The economics of tobacco use & tobacco control

Key findings, arguments and recommendations: (1) Globally, the health and economic burden of tobacco use is enormous and increasingly brone by LMICs; (2) Effective policies and programs to reduce this burden do exist (as reflected in the FCTC) but are underutilized; (3) Tobacco control does not harm economies; (4) Tobacco control decreases the disproportion burden of tobacco use on the poor
Key facts and stats: (1) Tobacco use yields the fourth-highest burden of premature morbidity and mortality worldwide (after childhood underweight, unsafe sex, and high blood pressure); (2) The economic costs of tobacco use in LMICs are likely to increase substantially in coming years due to a combination of tobacco use trends and improvements in health care systems and access to health care; (3) Tobacco use hinders development because of the direct costs related to health care and the indirect costs of lost productivity and premature death; (4) Roughly one-quarter of adult smokers globally live in poverty in LMICs – totallying 226 million people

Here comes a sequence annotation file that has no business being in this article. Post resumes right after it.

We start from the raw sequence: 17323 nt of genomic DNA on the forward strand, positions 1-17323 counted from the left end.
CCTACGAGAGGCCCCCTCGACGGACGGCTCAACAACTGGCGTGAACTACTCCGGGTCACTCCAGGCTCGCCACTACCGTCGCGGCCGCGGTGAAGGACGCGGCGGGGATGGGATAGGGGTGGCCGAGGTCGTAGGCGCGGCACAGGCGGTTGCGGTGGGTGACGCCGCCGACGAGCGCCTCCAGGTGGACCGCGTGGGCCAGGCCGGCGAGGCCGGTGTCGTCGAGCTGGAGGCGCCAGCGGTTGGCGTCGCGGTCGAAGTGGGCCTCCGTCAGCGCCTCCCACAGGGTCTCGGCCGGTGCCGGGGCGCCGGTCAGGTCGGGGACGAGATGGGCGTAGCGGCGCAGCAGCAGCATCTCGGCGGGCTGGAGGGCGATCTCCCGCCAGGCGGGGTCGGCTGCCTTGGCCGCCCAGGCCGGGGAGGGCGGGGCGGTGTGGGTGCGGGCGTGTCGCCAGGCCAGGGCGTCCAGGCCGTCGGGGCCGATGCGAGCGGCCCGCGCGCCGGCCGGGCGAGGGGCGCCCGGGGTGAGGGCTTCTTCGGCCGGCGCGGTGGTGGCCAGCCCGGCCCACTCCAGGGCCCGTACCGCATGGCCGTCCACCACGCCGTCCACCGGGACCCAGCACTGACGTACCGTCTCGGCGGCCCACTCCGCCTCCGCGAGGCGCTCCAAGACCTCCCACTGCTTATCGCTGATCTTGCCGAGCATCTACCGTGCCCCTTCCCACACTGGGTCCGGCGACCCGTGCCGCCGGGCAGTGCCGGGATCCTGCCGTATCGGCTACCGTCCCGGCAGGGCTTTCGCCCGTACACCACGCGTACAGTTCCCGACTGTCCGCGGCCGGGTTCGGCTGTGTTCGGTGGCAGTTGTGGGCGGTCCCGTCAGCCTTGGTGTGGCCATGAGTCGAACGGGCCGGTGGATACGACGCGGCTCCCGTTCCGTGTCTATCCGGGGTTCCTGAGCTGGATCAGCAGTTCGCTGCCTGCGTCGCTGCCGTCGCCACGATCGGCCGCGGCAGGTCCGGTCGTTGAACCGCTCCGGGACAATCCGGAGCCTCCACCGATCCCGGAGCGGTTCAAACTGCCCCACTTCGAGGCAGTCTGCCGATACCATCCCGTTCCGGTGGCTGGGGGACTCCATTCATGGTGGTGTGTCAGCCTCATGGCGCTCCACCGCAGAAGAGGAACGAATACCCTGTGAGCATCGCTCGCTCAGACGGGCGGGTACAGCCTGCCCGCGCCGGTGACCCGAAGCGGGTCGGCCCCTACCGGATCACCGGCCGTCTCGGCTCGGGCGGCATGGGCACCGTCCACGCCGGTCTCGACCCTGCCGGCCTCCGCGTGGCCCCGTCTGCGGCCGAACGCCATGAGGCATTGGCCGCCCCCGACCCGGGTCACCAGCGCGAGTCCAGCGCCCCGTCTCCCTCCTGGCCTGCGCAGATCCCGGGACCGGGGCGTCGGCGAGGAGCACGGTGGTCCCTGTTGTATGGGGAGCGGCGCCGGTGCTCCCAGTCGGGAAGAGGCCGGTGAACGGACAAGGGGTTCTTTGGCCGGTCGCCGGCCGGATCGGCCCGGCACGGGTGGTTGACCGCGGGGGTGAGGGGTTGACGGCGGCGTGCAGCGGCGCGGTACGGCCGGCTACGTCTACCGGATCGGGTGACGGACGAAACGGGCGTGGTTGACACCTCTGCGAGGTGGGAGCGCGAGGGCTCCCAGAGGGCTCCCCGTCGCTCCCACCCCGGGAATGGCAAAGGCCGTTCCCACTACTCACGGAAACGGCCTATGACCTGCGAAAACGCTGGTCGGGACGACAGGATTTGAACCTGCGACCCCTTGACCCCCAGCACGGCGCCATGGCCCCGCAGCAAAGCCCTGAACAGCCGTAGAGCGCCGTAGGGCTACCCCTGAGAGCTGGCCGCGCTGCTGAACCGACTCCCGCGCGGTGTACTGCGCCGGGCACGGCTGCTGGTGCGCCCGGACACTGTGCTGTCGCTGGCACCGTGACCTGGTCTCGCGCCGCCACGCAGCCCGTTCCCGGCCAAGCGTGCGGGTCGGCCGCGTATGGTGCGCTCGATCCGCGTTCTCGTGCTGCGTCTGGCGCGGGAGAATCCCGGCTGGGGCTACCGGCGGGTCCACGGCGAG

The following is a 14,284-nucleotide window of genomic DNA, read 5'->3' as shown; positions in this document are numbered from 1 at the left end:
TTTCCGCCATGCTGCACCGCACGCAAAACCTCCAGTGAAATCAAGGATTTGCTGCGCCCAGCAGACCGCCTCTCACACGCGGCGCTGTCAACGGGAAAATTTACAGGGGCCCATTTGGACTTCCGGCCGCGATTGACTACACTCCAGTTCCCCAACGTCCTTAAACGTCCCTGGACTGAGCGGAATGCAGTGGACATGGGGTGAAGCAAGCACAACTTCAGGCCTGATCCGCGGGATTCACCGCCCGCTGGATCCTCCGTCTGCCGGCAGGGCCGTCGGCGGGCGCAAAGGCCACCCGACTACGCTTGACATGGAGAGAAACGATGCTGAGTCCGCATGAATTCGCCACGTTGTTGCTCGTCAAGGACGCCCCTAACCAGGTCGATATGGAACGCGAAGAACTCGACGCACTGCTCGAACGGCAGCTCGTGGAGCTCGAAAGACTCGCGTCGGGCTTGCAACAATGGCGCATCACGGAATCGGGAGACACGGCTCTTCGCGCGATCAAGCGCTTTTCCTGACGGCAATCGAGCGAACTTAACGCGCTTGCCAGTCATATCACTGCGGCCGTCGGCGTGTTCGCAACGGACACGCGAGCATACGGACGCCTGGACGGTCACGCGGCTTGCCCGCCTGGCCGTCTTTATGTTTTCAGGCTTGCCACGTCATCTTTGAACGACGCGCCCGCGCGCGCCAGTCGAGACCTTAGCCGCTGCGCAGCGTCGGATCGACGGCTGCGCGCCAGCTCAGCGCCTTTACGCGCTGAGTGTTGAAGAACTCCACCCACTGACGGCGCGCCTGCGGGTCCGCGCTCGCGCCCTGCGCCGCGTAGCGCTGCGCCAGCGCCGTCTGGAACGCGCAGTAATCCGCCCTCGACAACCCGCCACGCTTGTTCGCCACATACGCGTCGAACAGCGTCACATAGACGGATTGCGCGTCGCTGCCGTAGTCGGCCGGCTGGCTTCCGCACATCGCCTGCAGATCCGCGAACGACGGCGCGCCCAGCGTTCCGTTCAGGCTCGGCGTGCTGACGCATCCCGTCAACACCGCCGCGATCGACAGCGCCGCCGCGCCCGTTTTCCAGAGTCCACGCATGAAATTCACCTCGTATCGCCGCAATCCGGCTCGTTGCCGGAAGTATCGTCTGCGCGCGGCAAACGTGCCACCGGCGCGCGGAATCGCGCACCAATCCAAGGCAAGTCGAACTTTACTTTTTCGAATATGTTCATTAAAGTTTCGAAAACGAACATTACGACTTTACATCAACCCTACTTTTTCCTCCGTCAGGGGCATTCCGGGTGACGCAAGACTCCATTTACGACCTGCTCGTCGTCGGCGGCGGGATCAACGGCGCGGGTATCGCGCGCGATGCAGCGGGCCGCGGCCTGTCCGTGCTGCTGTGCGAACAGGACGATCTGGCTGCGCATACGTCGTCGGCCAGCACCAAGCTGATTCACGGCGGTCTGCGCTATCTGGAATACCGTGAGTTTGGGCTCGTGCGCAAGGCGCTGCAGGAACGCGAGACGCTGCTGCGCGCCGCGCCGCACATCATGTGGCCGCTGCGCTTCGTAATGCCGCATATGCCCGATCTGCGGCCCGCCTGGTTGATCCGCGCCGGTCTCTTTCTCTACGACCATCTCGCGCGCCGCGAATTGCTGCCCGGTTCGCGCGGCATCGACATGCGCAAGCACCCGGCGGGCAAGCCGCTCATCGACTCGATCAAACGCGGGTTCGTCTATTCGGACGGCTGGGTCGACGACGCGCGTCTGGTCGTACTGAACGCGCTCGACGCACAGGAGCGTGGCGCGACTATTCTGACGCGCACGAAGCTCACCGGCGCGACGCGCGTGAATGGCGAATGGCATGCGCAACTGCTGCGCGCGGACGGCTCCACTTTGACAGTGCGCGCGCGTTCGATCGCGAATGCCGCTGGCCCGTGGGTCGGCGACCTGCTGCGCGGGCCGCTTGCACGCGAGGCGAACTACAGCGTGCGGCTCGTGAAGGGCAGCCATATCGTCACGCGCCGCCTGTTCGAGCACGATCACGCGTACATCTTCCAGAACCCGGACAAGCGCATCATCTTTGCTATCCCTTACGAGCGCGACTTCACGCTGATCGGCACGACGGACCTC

Notes: The most relevant chapters are 3 (the economic costs of tobacco use, with a focus on LMICs) and 16 (the impact of tobacco use and tobacco control measures on poverty and development)
Main focus: Economic costs
Other topics addressed: Poverty; development
Source: NCI & WHO
Year: 2017

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